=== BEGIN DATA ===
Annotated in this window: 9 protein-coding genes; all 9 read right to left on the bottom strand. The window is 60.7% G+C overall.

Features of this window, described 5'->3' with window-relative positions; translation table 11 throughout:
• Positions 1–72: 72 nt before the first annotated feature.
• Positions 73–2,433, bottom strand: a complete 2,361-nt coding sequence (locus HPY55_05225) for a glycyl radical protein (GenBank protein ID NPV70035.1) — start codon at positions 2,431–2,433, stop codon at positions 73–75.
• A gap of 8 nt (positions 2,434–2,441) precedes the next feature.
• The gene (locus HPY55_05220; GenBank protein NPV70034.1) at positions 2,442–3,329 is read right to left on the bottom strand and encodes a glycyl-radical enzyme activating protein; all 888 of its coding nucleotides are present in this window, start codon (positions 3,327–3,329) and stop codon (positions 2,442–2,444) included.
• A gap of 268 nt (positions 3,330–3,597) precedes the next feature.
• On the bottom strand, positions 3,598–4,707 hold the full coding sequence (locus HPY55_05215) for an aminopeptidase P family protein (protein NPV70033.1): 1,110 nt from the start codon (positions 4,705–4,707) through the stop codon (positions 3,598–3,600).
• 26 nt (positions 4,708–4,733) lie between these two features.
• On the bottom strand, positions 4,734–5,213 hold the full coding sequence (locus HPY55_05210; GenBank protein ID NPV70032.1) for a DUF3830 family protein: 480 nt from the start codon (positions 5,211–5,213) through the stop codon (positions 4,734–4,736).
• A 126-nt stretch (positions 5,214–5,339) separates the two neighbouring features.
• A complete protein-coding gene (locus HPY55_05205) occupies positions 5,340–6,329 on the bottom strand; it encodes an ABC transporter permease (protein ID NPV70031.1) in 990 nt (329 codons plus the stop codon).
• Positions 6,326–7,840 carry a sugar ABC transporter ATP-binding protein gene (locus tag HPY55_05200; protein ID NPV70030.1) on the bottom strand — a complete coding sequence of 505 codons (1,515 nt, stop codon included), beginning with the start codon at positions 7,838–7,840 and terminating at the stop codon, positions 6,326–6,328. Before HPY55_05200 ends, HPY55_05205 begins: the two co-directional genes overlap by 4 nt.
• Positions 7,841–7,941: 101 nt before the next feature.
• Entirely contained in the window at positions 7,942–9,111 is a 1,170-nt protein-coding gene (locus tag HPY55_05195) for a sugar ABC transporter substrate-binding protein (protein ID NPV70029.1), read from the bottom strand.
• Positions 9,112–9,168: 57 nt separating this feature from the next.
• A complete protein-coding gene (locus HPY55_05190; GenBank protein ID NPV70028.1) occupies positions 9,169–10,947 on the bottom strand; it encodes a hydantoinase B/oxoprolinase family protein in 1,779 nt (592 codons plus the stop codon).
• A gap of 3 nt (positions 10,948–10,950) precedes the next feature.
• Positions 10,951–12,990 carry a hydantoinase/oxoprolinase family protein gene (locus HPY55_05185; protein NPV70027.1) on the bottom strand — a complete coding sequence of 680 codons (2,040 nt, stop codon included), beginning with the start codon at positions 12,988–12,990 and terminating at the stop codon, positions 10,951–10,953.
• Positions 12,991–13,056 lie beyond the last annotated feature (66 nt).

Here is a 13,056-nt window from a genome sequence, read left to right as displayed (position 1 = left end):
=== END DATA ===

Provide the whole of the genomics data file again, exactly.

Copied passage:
Annotated in this window: 9 protein-coding genes; all 9 read right to left on the bottom strand. The window is 60.7% G+C overall.

Features of this window, described 5'->3' with window-relative positions; translation table 11 throughout:
• Positions 1–72: 72 nt before the first annotated feature.
• Positions 73–2,433, bottom strand: a complete 2,361-nt coding sequence (locus HPY55_05225) for a glycyl radical protein (GenBank protein ID NPV70035.1) — start codon at positions 2,431–2,433, stop codon at positions 73–75.
• A gap of 8 nt (positions 2,434–2,441) precedes the next feature.
• The gene (locus HPY55_05220; GenBank protein NPV70034.1) at positions 2,442–3,329 is read right to left on the bottom strand and encodes a glycyl-radical enzyme activating protein; all 888 of its coding nucleotides are present in this window, start codon (positions 3,327–3,329) and stop codon (positions 2,442–2,444) included.
• A gap of 268 nt (positions 3,330–3,597) precedes the next feature.
• On the bottom strand, positions 3,598–4,707 hold the full coding sequence (locus HPY55_05215) for an aminopeptidase P family protein (protein NPV70033.1): 1,110 nt from the start codon (positions 4,705–4,707) through the stop codon (positions 3,598–3,600).
• 26 nt (positions 4,708–4,733) lie between these two features.
• On the bottom strand, positions 4,734–5,213 hold the full coding sequence (locus HPY55_05210; GenBank protein ID NPV70032.1) for a DUF3830 family protein: 480 nt from the start codon (positions 5,211–5,213) through the stop codon (positions 4,734–4,736).
• A 126-nt stretch (positions 5,214–5,339) separates the two neighbouring features.
• A complete protein-coding gene (locus HPY55_05205) occupies positions 5,340–6,329 on the bottom strand; it encodes an ABC transporter permease (protein ID NPV70031.1) in 990 nt (329 codons plus the stop codon).
• Positions 6,326–7,840 carry a sugar ABC transporter ATP-binding protein gene (locus tag HPY55_05200; protein ID NPV70030.1) on the bottom strand — a complete coding sequence of 505 codons (1,515 nt, stop codon included), beginning with the start codon at positions 7,838–7,840 and terminating at the stop codon, positions 6,326–6,328. Before HPY55_05200 ends, HPY55_05205 begins: the two co-directional genes overlap by 4 nt.
• Positions 7,841–7,941: 101 nt before the next feature.
• Entirely contained in the window at positions 7,942–9,111 is a 1,170-nt protein-coding gene (locus tag HPY55_05195) for a sugar ABC transporter substrate-binding protein (protein ID NPV70029.1), read from the bottom strand.
• Positions 9,112–9,168: 57 nt separating this feature from the next.
• A complete protein-coding gene (locus HPY55_05190; GenBank protein ID NPV70028.1) occupies positions 9,169–10,947 on the bottom strand; it encodes a hydantoinase B/oxoprolinase family protein in 1,779 nt (592 codons plus the stop codon).
• A gap of 3 nt (positions 10,948–10,950) precedes the next feature.
• Positions 10,951–12,990 carry a hydantoinase/oxoprolinase family protein gene (locus HPY55_05185; protein NPV70027.1) on the bottom strand — a complete coding sequence of 680 codons (2,040 nt, stop codon included), beginning with the start codon at positions 12,988–12,990 and terminating at the stop codon, positions 10,951–10,953.
• Positions 12,991–13,056 lie beyond the last annotated feature (66 nt).

Here is a 13,056-nt window from a genome sequence, read left to right as displayed (position 1 = left end):